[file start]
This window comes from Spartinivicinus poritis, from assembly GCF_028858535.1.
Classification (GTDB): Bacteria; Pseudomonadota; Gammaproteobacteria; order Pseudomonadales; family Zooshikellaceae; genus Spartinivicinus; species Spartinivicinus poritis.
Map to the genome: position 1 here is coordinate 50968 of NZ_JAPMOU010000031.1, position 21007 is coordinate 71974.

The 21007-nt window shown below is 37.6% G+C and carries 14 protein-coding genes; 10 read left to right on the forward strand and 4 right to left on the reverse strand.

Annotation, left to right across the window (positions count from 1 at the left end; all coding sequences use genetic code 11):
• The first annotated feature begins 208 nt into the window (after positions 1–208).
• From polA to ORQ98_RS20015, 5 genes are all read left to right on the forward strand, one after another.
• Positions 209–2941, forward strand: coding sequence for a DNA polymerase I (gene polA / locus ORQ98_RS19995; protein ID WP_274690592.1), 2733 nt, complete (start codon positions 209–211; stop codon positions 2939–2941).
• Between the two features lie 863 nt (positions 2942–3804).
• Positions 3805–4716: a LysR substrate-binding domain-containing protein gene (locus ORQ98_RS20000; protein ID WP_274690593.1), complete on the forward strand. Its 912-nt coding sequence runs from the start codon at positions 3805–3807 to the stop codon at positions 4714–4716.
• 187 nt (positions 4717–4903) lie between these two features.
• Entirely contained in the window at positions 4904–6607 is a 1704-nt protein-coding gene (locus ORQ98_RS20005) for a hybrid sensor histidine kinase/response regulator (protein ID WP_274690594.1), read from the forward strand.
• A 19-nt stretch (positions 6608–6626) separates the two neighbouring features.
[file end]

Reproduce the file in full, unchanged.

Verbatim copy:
This window comes from Spartinivicinus poritis, from assembly GCF_028858535.1.
Classification (GTDB): Bacteria; Pseudomonadota; Gammaproteobacteria; order Pseudomonadales; family Zooshikellaceae; genus Spartinivicinus; species Spartinivicinus poritis.
Map to the genome: position 1 here is coordinate 50968 of NZ_JAPMOU010000031.1, position 21007 is coordinate 71974.

The 21007-nt window shown below is 37.6% G+C and carries 14 protein-coding genes; 10 read left to right on the forward strand and 4 right to left on the reverse strand.

Annotation, left to right across the window (positions count from 1 at the left end; all coding sequences use genetic code 11):
• The first annotated feature begins 208 nt into the window (after positions 1–208).
• From polA to ORQ98_RS20015, 5 genes are all read left to right on the forward strand, one after another.
• Positions 209–2941, forward strand: coding sequence for a DNA polymerase I (gene polA / locus ORQ98_RS19995; protein ID WP_274690592.1), 2733 nt, complete (start codon positions 209–211; stop codon positions 2939–2941).
• Between the two features lie 863 nt (positions 2942–3804).
• Positions 3805–4716: a LysR substrate-binding domain-containing protein gene (locus ORQ98_RS20000; protein ID WP_274690593.1), complete on the forward strand. Its 912-nt coding sequence runs from the start codon at positions 3805–3807 to the stop codon at positions 4714–4716.
• 187 nt (positions 4717–4903) lie between these two features.
• Entirely contained in the window at positions 4904–6607 is a 1704-nt protein-coding gene (locus ORQ98_RS20005) for a hybrid sensor histidine kinase/response regulator (protein ID WP_274690594.1), read from the forward strand.
• A 19-nt stretch (positions 6608–6626) separates the two neighbouring features.